Clara Table

Submitted by Ana White on Mon, 11/08/2010 - 19:47
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This simple children's play table is easy and economical to build, at the perfect height for toddlers and preschoolers.

But then, you already knew there had to be a table to match those stackable four dollar chairs from yesterday.

Clara might be just 18 months old, but the table is plenty big enough for her almost four year old cousin, Grace (who yes, depends on hand-me-downs and refuses to brush her hair).  And I won't make you look at the photo, but I in fact can sit at this table with my legs under the apron, on those chairs, comfortably.  So don't be intimidated about making this table for your preschooler, or even grade schooler.

BUT the table is small, perfect for small spaces.  You could put up to four chairs around it, but it would be tight.

The girls were playing library with their pretend library.  You can get those plans (and more pretend play plans) right here.

And of course, Clara's table plans are right here.  Oh, did I mention that my sister and I put this table together in literally minutes?

Dimensions shown above.


Shopping List

1 – 1×8, 8 feet long
1 – 2×2, 8 feet long
1 – 1×3, 8 feet long
1 1/4″ Pocket Hole Screws
Wood Glue

Common Materials
120 grit sandpaper
wood conditioner
paint brush
Cut List

3 – 1×8 @ 32″ (if your 1×8 is EXACTLY 96″ long, cut these boards at 31 7/8″ to account for the saw blade)
4 – 2×2 @ 21 1/4″ (legs)
2 – 1×3 @ 17 1/2″ (End Aprons)
2 – 1×3 @ 27″ (Side Aprons)

Tape Measure
Speed Square
Safety Glasses
Hearing Protection
Kreg Jig
Circular Saw
Power Sander
Drill Bit Set


Step 1

Cut your Boards and Drill Pocket Holes

Many of you do not have a Kreg Jig™. My sister, who took wood shop in highschool, has built quite a bit of furniture, and showed me how to use a circular saw the first time, has never seen a Kreg Jig™. After this project, she’s getting one. Also consider this. A similar table and chair set runs around $240. My cost for this table? Seventeen dollars. Spend the cost differential on a Kreg Jig™. Its worth it.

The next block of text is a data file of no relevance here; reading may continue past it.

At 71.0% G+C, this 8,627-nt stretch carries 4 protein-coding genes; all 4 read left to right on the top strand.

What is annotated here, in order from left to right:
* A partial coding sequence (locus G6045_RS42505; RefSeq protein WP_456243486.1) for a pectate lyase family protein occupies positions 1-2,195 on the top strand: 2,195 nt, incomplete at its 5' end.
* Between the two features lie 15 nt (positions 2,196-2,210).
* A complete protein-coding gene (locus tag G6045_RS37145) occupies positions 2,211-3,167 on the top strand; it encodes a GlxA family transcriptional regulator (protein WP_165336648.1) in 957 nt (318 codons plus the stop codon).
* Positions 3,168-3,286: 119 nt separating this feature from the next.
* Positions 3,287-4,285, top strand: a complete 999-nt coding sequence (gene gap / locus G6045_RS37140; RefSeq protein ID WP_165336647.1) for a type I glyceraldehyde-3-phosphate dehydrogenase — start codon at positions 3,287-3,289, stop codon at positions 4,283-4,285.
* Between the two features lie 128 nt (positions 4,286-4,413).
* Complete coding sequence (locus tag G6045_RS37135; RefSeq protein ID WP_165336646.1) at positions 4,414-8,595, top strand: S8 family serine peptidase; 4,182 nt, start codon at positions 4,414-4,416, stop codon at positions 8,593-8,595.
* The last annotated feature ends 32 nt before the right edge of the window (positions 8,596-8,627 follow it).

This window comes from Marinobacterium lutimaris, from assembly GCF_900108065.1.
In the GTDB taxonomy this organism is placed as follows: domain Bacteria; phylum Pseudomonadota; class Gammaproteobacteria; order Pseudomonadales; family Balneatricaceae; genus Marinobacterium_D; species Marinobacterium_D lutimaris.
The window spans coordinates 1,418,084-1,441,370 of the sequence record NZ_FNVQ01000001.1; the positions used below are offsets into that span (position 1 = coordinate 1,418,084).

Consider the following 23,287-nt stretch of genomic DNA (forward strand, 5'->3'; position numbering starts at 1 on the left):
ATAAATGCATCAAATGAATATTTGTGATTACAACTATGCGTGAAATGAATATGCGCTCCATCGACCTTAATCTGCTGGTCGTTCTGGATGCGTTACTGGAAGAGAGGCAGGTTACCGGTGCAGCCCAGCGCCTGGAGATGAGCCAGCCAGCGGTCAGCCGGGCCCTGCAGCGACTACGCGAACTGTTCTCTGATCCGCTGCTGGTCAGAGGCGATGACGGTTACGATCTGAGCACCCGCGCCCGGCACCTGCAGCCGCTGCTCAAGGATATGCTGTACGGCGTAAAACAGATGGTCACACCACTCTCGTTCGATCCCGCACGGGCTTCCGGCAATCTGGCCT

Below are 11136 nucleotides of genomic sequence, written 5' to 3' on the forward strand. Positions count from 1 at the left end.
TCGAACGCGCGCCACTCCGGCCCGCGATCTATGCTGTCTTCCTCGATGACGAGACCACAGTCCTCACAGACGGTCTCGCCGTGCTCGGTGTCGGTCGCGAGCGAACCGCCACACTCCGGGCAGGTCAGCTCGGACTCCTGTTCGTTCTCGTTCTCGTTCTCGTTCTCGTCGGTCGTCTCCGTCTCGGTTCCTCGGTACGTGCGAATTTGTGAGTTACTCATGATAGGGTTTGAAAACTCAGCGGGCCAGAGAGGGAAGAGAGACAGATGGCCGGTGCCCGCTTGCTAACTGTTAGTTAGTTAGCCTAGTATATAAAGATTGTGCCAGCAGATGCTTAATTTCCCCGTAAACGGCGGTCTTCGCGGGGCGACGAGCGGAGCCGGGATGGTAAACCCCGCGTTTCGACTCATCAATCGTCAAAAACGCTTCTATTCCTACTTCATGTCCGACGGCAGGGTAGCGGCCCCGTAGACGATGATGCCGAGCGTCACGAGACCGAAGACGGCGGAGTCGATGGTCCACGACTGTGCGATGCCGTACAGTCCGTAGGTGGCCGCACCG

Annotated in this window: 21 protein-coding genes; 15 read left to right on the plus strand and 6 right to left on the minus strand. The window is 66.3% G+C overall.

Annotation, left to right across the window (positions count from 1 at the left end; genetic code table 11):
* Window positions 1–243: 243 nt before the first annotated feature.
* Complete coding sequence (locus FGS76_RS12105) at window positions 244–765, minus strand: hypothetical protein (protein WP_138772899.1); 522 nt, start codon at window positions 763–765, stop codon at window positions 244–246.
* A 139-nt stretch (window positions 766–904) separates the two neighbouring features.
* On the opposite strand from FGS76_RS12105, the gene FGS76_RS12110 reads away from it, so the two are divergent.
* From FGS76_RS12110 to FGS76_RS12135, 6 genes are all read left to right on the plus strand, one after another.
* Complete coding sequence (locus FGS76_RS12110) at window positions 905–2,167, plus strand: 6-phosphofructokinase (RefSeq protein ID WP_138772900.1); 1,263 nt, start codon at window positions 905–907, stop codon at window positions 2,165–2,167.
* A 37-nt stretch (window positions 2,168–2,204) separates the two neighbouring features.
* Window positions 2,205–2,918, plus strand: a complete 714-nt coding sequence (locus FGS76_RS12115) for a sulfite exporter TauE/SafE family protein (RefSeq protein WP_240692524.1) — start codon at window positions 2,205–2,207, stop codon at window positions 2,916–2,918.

Cut your boards, according to the cut list. Measure the 1x8s and make sure they are in fact 7 1/2″ wide. Mine up here in Alaska are, but others say theirs are 7 1/4″ or 7 3/8″. If your 1x8s are narrower, take the difference, multiply it by three, and subtract that from the cut length of the 1×3 side aprons.

Next, drill all your pocket holes. I like to make Xs where all the pocket holes go as I cut.

Step 2

Build the Tabletop

There are other ways to build this tabletop without pocket holes, but in order to get a tabletop worthy of coloring and cheap, this was the answer. I love using solid wood in this application because you can always sand and refinish – and you just might have to. This table was left unfinished for about 3 hours. When I got the paint brush out, it was covered in very large awkwardly written Gs. A few minutes of sanding beats being upset any day.

Step 3


Drill all your pocket holes first (see step 4) and then attach the legs to the aprons. I like to either inset my aprons slightly or to drill my pocket holes on the outsides to keep the legs from splitting. Adjust for square.

Step 4


Now is the fun part. Line the table top up with the base and screw together. The coolest thing about pocket holes is that it sucked up any differences in the tabletop. Sometimes when you join boards that are not perfectly square, your tabletop isn’t smooth. The pocket holes forced the tabletop square with the aprons.

Finishing Instructions
Finish Used